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From ESPN.com’s Marc Stein:


Players waived by 11:59 PM ET tonight eligible for playoffs w/another team, but ESPN sources say NOH & Chris Kaman still NOT talking buyout

— Marc Stein (@ESPNSteinLine) March 23, 2012

So… real quick. Taking on the rest of the year for Kaman isn’t bad. He still makes plays (he blocked the ever-loving crap out of Blake Griffin the other night). He can still provide the team with value and it’s better to have the expiring than players of only marginal improvement for longer-term.

The reservation has to come with continued talks of extending Kaman after the season. The Hornets need to go blisteringly young. Kaman’s going to demand a pretty decent salary because he’s tall and can walk and chew gum at the same time. In this league that’s gold. Throw on him actually being marginally talented and you have to think the offers will come rolling in. The Hornets, however, do not need the veteran stylings of one Mr. Chris Kaman. They need the project long-term stylings of one Mr. Andre Drummond (should Anthony Davis and his salvation-by-unibrow not appear through the lottery) or some sort. Even if the move Emeka Okafor, having Kaman on as a transition big man to mentor the young kid is going to be too expensive.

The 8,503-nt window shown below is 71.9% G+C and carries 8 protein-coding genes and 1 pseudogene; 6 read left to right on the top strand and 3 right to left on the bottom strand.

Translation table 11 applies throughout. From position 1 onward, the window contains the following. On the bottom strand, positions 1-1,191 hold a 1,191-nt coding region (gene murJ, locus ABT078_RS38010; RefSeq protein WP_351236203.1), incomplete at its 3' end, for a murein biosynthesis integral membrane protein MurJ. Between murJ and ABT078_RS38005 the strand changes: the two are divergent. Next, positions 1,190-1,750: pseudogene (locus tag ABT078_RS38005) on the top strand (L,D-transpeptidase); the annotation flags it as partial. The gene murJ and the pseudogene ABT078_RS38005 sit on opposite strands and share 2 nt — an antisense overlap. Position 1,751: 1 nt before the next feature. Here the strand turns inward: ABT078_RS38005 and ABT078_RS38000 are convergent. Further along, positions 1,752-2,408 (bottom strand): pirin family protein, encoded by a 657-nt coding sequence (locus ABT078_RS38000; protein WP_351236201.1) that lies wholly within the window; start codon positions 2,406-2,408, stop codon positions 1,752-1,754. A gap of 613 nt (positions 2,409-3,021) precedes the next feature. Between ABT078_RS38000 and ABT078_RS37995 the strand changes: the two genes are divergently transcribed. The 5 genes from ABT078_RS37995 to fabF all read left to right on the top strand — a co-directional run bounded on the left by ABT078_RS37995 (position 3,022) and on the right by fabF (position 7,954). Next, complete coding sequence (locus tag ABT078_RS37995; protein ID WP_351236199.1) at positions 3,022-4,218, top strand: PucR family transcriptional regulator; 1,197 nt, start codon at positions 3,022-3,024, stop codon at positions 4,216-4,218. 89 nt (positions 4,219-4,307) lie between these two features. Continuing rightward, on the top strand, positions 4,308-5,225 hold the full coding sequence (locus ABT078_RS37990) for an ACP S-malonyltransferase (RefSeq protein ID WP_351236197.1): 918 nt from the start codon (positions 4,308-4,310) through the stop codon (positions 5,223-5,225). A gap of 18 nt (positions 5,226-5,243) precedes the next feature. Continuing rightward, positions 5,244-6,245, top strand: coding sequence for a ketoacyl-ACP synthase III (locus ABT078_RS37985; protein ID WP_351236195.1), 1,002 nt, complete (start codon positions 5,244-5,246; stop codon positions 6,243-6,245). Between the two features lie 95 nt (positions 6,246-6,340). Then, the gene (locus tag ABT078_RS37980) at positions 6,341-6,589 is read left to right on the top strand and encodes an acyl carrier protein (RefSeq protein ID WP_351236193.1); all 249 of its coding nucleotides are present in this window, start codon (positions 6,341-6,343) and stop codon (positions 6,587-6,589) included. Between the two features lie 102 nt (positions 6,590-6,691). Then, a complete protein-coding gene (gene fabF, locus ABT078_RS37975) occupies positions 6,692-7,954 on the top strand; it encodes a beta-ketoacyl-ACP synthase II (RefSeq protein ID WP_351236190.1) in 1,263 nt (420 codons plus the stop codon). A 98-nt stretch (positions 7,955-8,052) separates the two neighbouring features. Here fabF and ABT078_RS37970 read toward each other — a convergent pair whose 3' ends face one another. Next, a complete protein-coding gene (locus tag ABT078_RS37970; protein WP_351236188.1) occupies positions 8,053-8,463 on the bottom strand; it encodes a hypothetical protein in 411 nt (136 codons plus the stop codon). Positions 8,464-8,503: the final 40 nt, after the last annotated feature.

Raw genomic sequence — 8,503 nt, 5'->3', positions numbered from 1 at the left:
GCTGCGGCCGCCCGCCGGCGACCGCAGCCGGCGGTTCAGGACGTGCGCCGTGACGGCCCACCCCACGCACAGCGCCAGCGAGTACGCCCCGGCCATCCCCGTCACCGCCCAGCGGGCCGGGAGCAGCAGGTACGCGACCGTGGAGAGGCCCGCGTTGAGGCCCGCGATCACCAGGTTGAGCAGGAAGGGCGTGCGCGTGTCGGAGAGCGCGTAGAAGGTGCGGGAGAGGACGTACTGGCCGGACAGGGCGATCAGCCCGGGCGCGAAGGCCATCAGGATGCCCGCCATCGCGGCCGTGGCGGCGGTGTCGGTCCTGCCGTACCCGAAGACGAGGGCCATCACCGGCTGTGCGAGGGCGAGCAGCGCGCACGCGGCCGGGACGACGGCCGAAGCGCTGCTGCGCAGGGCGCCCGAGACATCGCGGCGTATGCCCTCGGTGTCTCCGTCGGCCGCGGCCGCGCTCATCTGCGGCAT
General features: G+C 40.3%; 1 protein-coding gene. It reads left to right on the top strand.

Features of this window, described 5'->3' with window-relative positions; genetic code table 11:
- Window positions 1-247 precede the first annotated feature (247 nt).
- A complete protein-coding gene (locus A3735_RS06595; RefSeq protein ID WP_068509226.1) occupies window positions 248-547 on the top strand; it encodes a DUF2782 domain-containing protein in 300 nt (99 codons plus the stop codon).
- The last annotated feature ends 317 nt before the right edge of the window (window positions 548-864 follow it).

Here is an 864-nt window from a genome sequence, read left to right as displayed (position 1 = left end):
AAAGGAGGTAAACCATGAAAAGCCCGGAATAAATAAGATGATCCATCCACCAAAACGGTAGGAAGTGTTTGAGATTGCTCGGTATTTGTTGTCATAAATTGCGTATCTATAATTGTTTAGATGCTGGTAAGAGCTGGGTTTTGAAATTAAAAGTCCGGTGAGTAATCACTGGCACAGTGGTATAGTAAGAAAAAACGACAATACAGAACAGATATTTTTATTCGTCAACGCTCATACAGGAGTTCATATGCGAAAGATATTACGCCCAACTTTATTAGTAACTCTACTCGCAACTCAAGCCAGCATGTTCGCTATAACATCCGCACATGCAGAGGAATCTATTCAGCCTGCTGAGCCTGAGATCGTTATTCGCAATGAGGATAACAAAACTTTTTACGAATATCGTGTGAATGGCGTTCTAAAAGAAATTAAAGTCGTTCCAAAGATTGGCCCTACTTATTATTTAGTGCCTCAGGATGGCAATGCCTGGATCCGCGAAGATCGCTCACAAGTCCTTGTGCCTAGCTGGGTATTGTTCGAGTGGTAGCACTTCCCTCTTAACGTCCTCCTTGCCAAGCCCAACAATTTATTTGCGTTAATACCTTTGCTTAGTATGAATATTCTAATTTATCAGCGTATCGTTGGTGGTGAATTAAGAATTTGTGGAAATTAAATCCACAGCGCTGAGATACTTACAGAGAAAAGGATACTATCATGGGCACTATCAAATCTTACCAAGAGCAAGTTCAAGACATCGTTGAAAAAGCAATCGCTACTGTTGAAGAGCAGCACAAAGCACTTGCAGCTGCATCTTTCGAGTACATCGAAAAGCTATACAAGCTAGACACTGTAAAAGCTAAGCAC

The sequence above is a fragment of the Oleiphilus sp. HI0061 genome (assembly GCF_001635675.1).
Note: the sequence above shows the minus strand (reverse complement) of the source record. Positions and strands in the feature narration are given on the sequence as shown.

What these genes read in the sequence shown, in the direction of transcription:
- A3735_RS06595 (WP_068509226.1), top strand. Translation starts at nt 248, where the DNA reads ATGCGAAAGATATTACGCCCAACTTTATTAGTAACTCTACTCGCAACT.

There’s a little too much emphasis placed on cap room these days. Not everyone can have a bajillion dollars of cap space and if they do, they still have to reach the salary floor. Paying players is something that’s worth doing. But it’s hard to see how Kaman is going to work out long-term. For this season, it’s fine, if for no other reason than it helps to get the front office’s respect back as a managing entity under Stern. But beyond this season, unless the Hornets have a massive makeover towards veterans or Kaman is feeling generous about staying in the Big Easy, they need to be very careful with how they proceed.

Nuggets sign Wilson Chandler for five-years, complete Ujiri’s master plan of athletic wing army

Wilson Chandler, Kobe Bryant

Took them long enough, but Denver got their guy.

The Denver Post reported Sunday that the Nuggets have signed free agent Wilson Chandler:

Chandler spent the year in China expecting a prolonged lockout, then was released from his contract when his team was eliminated from play in the CBA and allowed to return stateside. There had been questions if Denver would bring him back with the emergence of Danilo Gallinari and the acquisitions of Corey Brewer and Rudy Fernandez. But Denver knew they could get get good value on Chandler, and brought him back.

The deal is reportedly five-years, $37 million which puts it above the $30 million mark reported earlier but still significantly cheaper than what teams pay for worse players (oh, hi Orlando, didn’t see you there). It now means that the Nuggets have a wing rotation of:

Arron Afflalo

Danilo Gallinari

Wilson Chandler

Rudy Fernandez

Corey Brewer

Jordan Hamilton

and they play some two-point-guard lineups with Andre Miller as well. This after the Nuggets had questions about whether they would be able to field the minimum roster at the start of the year. The Nuggets are deep, but the same questions they’ve had remain. Chandler had the ability to score 40 under Mike D’Antoni in New York, but struggled to adjust in Denver, especially in the playoffs last year. They still lack a go-to guy. But having Chandler for depth and versatility is a great get. He’s still in a good place in terms of youth and health, and has a great skillset.